The artist was born and raised in Tehran, but has lived and worked in Los Angeles for the last decade. Discussing their creative journey, they say, “Growing up, I was very good at drawing and painting and I wanted to go into Fine Arts. My father was crucial, however, in convincing me that architecture would be a more suitable discipline for me to study, as it is a combination of art and engineering. Soon, I discovered the work of Zaha Hadid, and became fascinated by her, not only because she was an exceptionally visionary architect, but also because she was female and from Iraq, which is my neighbouring country. After I received my master’s degree in Iran, I decided to pursue architecture in the West.” They left a note on the fridge saying “I am going to California!”, and indeed they did. A year later, they would find themselves on a plane headed to Los Angeles, California, wherein they would study architecture at USC. Farahi explains, “I started exploring the implications of new technologies on design and architecture through interactive installations. After my master’s degree I pursued a PhD on the Interdisciplinary Media Art and Practices (iMAP) program at USC School of Cinematic Arts on the same campus.” Here, the artist developed a set of interactive projects ranging in their preoccupations from architecture to fashion, and would also go on to work with several big names such as NASA, Adidas, Autodesk, SteelCase and so on.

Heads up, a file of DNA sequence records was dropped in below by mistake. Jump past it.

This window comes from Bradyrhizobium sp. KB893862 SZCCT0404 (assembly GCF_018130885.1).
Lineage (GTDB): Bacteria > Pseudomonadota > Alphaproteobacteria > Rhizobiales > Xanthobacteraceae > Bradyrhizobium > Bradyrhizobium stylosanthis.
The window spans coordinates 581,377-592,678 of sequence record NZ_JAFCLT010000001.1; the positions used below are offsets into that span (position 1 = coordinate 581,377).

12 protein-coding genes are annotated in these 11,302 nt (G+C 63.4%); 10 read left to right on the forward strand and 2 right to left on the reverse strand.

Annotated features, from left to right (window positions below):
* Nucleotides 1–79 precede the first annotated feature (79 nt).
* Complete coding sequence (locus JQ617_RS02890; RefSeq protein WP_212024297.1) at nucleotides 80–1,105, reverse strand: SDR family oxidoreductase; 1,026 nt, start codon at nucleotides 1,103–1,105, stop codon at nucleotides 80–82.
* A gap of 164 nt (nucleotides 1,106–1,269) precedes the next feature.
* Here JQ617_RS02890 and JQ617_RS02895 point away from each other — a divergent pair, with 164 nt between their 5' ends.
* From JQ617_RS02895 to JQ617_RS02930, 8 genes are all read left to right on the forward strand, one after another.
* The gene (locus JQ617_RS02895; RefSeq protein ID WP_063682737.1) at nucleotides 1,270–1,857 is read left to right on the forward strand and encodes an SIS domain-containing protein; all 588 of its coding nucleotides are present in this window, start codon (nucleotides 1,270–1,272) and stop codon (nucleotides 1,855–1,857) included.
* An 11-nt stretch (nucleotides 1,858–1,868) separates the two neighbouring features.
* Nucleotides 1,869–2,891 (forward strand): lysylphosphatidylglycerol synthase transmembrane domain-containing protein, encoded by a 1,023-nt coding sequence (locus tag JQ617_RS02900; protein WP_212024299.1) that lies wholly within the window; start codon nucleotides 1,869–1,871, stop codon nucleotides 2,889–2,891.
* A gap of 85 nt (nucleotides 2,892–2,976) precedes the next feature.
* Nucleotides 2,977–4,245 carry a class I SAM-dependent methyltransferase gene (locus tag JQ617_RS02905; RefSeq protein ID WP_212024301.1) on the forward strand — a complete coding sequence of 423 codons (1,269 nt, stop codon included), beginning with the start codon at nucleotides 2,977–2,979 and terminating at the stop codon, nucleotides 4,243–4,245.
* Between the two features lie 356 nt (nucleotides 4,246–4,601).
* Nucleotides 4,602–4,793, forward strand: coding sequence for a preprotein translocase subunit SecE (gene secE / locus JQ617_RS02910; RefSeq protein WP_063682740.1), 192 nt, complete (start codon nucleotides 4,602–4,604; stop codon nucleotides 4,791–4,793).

Farahi looks back on their PhD fellowship as a juncture in their life wherein they experimented heavily with pedagogical models from several different disciplines; applying these within their multifaceted practice. These included critical theory, feminism, neuroscience and philosophy, and sculpted Farahi’s larger goal to open up novel approaches to art and design, both, in practice and in purpose. Discussing their stance, they explain, “I believe that integrating emerging technologies into the environment should not be seen as an end in itself, but as a means of addressing broader psychosocial and political issues.”
Several eminent artists and thinkers helped shape Farahi’s practice. Apart from Hadid, they are also captivated by the films of the late Russian film director, Andrei Tarkovsky, who, interestingly, possesses a strong following among Iranian filmmakers. They elaborate further on their influences, telling STIR, “I was also inspired by Krzysztof Wodiczko, whose artworks engage with technology to address larger socio-political issues. Since moving to the US, I have been introduced to other artists and thinkers, such as Laurie Anderson, Judith Butler and Maya Angelou, who have helped me to understand how a work can speak differently through multiple cultural lenses.” This is an important point to keep in mind when engaging with Farahi’s highly nuanced practice, as it is primarily formed of culture and theory. Can The Subaltern Speak, for example, is grounded heavily within the craft and lived experience of the Bandari women of the Persian Gulf. And yet, it is also built through feminist discourse. It is here at the intersection of culture and theory that Farahi’s work breathes and grows, articulating itself through cutting-edge technology and code. Artists such as Farahi provide impetus for the development of a new dialogue revolving around the perspectives of global and localised minorities. Furthermore, they are continuously shaping a pivotal moment in human history, where the transmission of culture and identity is fast becoming bilateral. With Farahi in particular, their work has most recently been exhibited by the MIT Center for Art, Science and Technology (CAST). In the past, it has also been featured by Ars Electronica, which they are quite proud of. One may only hope the artist’s fascinating practice receives continued recognition as it evolves, and that it continues to flourish.